Reactivation of OSVs, a trend that is strengthening across the globe
Over the last year a strong reduction of stacked OSVs has been observed with a drop of -17% approximately. The once over-supplied sector is facing a much tighter supply of available tonnage. The total number of vessels in the world has contracted as many OSVs have abandoned the market, around 77 vessels had been scrapped whilst 34 had been converted since January 2021. Companies are using the current opportunity to sell their laid-up vessels since the price can be set slightly higher due to increased demand for supply vessels. Other than to reduce operational cost, companies are selling vessels to exit the OSVs industry.
Improving activity in the offshore oil and gas sector favoured the recovery of the OSV industry both in terms of utilisation and average day rates. This boost in OSV demand has not only come from the increasing activity in the oil and gas industry, but there are other industries that are driving demand for skilled labor. The increasing need for OSVs has encouraged companies to reactivate vessels to fulfill the demand.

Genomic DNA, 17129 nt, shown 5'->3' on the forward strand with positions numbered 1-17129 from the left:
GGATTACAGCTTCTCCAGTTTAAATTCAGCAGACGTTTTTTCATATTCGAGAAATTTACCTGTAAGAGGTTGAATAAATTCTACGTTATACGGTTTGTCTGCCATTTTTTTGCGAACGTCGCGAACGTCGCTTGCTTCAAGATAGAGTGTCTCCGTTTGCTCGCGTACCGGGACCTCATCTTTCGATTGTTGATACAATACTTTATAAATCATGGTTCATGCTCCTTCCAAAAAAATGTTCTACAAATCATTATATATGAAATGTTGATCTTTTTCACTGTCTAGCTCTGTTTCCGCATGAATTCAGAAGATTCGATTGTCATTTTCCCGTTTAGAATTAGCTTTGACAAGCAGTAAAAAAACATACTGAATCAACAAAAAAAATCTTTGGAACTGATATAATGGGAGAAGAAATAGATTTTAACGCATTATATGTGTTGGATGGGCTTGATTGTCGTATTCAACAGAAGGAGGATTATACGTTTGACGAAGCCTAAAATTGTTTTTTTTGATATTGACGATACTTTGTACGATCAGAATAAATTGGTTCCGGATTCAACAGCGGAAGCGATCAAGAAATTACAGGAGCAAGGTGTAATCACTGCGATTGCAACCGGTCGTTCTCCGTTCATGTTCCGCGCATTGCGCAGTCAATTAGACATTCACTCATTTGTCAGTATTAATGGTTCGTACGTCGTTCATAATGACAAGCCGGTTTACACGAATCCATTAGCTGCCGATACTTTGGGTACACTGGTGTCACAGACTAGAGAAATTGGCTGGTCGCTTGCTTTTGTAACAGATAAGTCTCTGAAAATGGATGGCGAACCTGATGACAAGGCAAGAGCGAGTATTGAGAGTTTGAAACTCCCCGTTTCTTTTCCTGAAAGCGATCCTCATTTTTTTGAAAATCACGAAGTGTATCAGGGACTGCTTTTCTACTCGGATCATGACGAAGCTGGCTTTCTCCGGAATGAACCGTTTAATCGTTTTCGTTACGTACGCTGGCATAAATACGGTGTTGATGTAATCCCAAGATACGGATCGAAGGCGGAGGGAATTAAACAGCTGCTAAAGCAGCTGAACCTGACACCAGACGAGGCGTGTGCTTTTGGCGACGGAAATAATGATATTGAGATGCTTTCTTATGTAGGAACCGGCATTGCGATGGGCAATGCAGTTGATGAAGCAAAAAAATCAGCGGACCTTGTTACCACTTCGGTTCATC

The rapid reactivation of a considerable number of stacked OSVs can also pose a threat if too many are brought back to the market at once, resulting in an oversupply which could put pressure on utilisation and day rates. It is important mentioning that the trend has not reached all the regions equally and differs among OSVs types. New generation high spec PSVs (4,000+ dwt) are in highest demand. Market conditions have shifted; Operators now find themselves competing for the best equipment. Offshore service providers now have the leverage to ask for higher dayrates.
The latest edition of S&P Global's "Offshore Marine Monthly" has just been published, examining the current situation of the OSV sector by region, vessel type and size. This comprehensive report contains vital analysis from our regional experts, and is a must read for anyone involved in the OSV sector.
This article was published by S&P Global Commodity Insights and not by S&P Global Ratings, which is a separately managed division of S&P Global.
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